Origin of the word “sarcasm”

Sarcasm comes from the Ancient Greek sarx (flesh), derived from the verb sarkázein (σαρκάζειν), which means to tear flesh. A sarcastic remark, therefore, is one that “pulls off flesh,” that is, that hurts.

Sarcasm denotes a derision or mockery, closely linked to irony, with a mordant intent almost cruel, often hurting a person. The origin of the word is linked to the fact that we often bite our lips when someone comes to us with scathing sarcasm.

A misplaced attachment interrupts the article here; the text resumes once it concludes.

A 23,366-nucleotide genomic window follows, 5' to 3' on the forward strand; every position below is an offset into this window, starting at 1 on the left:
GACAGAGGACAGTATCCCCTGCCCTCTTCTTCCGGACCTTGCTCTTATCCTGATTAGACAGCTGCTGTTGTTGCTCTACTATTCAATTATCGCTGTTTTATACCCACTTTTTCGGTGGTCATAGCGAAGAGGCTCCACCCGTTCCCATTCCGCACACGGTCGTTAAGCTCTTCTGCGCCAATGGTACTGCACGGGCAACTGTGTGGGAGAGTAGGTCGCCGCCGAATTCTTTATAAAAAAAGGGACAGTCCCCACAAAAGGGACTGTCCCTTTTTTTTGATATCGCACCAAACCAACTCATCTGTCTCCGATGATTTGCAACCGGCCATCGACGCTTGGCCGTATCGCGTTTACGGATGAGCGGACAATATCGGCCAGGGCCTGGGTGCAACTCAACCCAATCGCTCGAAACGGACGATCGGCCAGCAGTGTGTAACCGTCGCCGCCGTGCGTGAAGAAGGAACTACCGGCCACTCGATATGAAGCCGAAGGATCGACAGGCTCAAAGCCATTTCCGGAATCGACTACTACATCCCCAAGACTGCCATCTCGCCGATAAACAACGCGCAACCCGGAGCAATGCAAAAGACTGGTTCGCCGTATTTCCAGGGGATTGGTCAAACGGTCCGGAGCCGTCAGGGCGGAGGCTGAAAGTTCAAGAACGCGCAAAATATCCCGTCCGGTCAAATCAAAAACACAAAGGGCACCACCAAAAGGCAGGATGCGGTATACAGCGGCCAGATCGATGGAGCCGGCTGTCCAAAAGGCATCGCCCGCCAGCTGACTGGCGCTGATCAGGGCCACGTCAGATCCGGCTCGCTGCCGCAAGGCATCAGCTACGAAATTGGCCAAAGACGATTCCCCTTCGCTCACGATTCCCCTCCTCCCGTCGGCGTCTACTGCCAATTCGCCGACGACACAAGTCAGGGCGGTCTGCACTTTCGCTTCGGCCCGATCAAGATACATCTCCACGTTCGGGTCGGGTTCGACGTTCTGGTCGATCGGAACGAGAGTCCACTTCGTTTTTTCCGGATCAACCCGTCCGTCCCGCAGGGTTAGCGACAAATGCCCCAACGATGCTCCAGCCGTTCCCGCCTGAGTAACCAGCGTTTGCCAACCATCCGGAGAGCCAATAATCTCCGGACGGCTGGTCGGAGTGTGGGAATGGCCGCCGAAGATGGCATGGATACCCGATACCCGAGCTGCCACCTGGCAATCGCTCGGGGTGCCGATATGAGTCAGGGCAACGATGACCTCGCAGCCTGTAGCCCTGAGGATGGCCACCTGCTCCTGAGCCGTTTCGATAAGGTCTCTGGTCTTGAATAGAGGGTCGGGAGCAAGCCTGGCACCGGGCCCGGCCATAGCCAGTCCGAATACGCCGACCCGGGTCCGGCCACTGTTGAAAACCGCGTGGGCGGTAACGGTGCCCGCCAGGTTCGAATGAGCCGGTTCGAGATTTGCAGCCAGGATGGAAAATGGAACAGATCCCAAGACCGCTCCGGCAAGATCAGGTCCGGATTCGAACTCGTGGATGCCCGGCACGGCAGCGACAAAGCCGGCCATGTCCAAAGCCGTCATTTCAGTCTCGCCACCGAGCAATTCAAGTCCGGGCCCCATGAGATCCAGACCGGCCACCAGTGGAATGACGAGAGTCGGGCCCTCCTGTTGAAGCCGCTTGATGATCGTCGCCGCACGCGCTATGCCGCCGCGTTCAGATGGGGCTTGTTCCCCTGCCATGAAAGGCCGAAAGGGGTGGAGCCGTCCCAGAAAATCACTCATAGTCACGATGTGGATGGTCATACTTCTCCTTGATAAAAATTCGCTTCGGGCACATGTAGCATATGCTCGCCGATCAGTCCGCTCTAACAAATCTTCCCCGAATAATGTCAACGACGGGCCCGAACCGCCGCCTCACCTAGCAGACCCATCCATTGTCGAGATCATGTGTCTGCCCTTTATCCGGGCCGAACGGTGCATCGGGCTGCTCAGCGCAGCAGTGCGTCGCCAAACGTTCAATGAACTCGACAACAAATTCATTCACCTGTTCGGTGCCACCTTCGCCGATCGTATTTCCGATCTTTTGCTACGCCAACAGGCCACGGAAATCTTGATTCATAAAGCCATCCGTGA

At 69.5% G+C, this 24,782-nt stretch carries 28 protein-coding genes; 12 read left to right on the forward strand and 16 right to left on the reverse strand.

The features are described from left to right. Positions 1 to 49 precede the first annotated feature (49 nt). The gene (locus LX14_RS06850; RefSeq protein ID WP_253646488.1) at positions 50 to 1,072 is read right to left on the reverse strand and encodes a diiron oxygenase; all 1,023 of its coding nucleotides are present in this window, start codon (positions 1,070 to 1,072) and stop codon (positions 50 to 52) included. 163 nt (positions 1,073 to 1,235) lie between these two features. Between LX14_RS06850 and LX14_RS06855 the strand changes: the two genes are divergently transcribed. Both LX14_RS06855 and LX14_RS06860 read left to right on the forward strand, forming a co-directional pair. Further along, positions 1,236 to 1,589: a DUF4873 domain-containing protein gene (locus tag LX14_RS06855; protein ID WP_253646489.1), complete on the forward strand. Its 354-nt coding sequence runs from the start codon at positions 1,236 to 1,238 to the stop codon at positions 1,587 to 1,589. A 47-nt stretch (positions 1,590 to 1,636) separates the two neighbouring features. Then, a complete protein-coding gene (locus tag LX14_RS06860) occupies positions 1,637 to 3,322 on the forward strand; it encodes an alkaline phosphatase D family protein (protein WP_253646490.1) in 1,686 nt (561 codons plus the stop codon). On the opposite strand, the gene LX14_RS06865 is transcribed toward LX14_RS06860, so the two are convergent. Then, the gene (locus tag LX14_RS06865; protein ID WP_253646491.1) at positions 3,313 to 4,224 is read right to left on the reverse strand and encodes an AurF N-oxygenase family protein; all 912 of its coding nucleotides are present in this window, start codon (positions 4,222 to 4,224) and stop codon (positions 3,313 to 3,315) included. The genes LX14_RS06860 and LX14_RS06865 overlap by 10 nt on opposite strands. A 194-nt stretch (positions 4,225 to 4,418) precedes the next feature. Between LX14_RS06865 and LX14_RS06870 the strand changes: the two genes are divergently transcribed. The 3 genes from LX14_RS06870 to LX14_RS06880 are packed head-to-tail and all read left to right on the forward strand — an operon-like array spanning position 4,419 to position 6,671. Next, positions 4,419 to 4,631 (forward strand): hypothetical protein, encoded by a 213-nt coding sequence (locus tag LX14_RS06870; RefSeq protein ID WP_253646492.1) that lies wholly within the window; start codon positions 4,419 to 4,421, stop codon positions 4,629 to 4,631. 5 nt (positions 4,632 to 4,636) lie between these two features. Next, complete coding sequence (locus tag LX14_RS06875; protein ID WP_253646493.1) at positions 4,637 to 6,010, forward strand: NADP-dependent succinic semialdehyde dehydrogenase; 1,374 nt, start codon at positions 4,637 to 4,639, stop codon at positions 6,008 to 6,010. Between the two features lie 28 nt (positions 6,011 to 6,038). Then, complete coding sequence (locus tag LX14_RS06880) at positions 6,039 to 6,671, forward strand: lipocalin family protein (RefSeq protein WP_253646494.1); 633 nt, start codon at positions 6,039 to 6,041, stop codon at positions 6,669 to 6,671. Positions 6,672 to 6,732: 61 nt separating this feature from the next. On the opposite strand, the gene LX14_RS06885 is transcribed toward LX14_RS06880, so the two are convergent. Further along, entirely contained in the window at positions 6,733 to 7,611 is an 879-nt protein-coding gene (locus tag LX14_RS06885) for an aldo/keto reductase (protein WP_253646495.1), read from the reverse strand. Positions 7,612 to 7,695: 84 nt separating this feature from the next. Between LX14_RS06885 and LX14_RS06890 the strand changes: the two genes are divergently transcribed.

Sarcasm is a style figure widely used in oral and written arts, particularly in literature and oratory. Fyodor Dostoyevsky was one of the great representatives of the use of this stylistic resource, defining it as “the last refuge of the modest and virtuous when the privacy of their souls is invaded vulgarly and intrusively.”

 

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